Portuguese music: first things first

When I was thinking of these “Monday music” posts I wasn’t sure of how to choose the songs: according to my own personal taste? Obviously not. By genre? Some bands/singers don’t fit into one single genre, so it wouldn’t make sense. Maybe by decade? After a little brainstorming it seemed the best course of action. Some songs are part of the Portuguese colective memory, they are songs that (almost) everybody knows, whether young or old, and that seemed like a good place to start.

Let us, for a moment, go back to the 1930’s. The Portuguese cinema industry was big at the time and it was common for actors to be also singers and vice versa. Some of the movies from that time have been sources of fun for generations of Portuguese. If you have a Portuguese parent or grandparent, or an elderly Portuguese neighbour, chances are they’ll still remember some of the jokes and songs; the same goes for those in their 20’s and 30’s.

In 1933 the movie “A canção de Lisboa” (“Lisbon song”) was a tremendous success and some of its songs quickly became hits. One of them, “Fado do estudante”, is about Vasco (played by Vasco Santana), a college student who didn’t really study, and his relationship with Alice (played by Beatriz Costa). It’s a song about the good times you live when you’re a young college student whithout many cares in the world.

The other song that I chose from this movie also became a hit and stars Alice and Vasco in a typical Saint Anthony’s celebration in what we now call a “typical neighbourhood” of Lisbon.

Beatriz Costa, the first and probably the most beloved Portuguese film diva ever, often sang as part of her roles. In 1938, the movie “Aldeia da roupa branca” is the source of yet another timeless tune, which would decades later be used in a TV commercial. The line “água fria da ribeira / água fria que o sol aqueceu” (“cold water from the stream / cold water that the sun warmed up”) is known by virtually every Portuguese.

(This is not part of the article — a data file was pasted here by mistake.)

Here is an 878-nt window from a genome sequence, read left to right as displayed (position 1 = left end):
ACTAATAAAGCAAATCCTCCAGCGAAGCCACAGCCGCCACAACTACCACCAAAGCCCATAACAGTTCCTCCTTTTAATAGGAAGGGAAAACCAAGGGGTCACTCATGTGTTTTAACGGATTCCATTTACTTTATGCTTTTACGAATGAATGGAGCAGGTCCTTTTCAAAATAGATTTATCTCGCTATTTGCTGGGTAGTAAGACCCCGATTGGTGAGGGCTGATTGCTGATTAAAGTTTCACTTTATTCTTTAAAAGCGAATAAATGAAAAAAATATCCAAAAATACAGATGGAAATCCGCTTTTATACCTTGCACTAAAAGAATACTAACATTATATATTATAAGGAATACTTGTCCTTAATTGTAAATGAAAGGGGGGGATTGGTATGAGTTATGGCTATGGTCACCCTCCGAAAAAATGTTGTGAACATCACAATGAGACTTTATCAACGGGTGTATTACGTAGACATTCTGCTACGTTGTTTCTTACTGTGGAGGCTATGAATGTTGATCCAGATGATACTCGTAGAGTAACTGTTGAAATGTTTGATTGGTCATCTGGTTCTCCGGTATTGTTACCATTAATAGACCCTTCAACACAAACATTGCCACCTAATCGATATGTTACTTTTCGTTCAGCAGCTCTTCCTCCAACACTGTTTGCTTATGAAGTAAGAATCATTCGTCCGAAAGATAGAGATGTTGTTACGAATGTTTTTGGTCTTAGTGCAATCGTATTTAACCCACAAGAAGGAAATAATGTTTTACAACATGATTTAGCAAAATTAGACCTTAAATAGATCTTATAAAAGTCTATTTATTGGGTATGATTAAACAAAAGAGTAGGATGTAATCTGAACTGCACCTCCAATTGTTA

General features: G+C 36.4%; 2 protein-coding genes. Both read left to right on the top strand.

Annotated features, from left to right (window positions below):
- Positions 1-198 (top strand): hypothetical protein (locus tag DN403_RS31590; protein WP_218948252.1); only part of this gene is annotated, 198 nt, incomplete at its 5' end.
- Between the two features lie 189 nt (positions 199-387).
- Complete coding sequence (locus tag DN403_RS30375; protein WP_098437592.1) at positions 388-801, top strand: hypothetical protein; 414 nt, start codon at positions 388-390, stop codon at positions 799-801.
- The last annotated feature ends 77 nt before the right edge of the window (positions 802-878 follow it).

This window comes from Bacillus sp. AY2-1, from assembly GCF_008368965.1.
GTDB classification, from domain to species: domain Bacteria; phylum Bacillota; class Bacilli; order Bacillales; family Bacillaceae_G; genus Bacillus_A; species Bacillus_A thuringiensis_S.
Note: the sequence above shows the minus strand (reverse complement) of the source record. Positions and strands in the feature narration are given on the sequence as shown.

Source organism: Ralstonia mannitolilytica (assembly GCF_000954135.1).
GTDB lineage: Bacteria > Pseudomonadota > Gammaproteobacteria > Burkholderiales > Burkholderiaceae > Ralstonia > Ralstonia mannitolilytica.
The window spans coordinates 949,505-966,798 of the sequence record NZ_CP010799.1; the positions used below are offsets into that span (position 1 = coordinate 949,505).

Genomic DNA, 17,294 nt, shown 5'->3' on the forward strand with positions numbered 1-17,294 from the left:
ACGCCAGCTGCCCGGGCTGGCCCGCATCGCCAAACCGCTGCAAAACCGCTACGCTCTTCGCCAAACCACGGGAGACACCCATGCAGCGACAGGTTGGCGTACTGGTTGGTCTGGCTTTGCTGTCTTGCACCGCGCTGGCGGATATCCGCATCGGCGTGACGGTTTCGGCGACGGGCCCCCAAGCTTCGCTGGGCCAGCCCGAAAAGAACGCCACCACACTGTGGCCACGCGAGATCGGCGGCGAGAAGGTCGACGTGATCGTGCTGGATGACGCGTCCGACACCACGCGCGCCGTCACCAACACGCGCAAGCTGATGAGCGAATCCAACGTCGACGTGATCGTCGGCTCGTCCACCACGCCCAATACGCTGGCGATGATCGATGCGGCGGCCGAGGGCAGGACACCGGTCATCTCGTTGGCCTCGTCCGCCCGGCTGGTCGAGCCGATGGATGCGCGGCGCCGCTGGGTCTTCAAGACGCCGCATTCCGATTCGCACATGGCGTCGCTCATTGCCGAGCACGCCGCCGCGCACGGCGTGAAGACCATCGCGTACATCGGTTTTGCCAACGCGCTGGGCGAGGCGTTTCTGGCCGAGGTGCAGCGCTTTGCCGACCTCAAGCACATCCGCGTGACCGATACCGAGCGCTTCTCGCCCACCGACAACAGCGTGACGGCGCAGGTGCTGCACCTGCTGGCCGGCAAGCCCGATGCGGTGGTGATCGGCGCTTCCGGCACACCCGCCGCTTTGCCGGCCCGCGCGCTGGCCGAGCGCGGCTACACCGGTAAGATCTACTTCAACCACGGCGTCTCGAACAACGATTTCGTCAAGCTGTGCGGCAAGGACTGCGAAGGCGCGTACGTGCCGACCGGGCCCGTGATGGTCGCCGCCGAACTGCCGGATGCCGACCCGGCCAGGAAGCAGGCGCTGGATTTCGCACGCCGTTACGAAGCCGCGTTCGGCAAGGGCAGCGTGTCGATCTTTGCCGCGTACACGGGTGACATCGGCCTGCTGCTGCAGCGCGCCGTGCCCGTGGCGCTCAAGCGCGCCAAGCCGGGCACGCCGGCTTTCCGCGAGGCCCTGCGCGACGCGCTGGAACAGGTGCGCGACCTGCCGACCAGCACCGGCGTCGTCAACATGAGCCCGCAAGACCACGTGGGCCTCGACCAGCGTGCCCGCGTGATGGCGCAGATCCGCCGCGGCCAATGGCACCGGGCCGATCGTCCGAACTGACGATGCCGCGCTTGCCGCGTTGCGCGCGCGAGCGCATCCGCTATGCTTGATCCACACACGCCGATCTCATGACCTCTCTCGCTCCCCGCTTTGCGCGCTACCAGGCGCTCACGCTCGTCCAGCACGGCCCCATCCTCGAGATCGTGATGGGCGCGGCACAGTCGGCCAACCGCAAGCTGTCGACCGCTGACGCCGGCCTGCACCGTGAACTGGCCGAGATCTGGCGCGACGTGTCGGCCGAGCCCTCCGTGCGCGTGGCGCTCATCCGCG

In 1943 World War 2 was affecting pretty much every country, even Portugal, which did not take part in the war. There was still humour in movies but there seemed to be more of a tone of thankfulness for all the good things in life, no matter how small; characters were content with having just enough. In the movie “O Costa do castelo” 17 year old Milu sings the joys of living in her small modest home. The song, “A minha casinha” (“My little home”) would decades later be covered by the biggest punk / rock Portuguese band ever: Xutos e Pontapés (we’ll talk about them in future posts). Milu was a major diva in her time and, like Beatriz Costa, she received offers to work in Hollywood but refused them all.

Next on today’s post we have another classic, this one from 1951, called “Olhos castanhos”. Mention this song to any Portuguese man over 60 and you’re more than likely to witness a small one man show as he puts on his movie star mellow eyes and sings the opening line. The song is a hymn to the beauty and virtues of brown eyes, so you can imagine it quickly became a hit in a country where most people have (you guessed it!) brown eyes.

Heartbreak has always been a favourite song theme and in 1958 another classic rolls around in the amazing voice of Maria de Fátima Bravo singing “Vocês sabem lá”. A favourite of composers and songwriters of the time she had a unique voice (this song is also a personal favourite).

I hope you enjoyed this little time travel! 😉

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3 comments

  1. Olhos castanhos (brown eyes) one of my Dad’s favourite songs that he still sings at parties. He used to be a singer in his youth.
    Enjoyed listening through them and had to laugh at “A minha casinha”, as I had no idea that Xutos’s song was based on this one.

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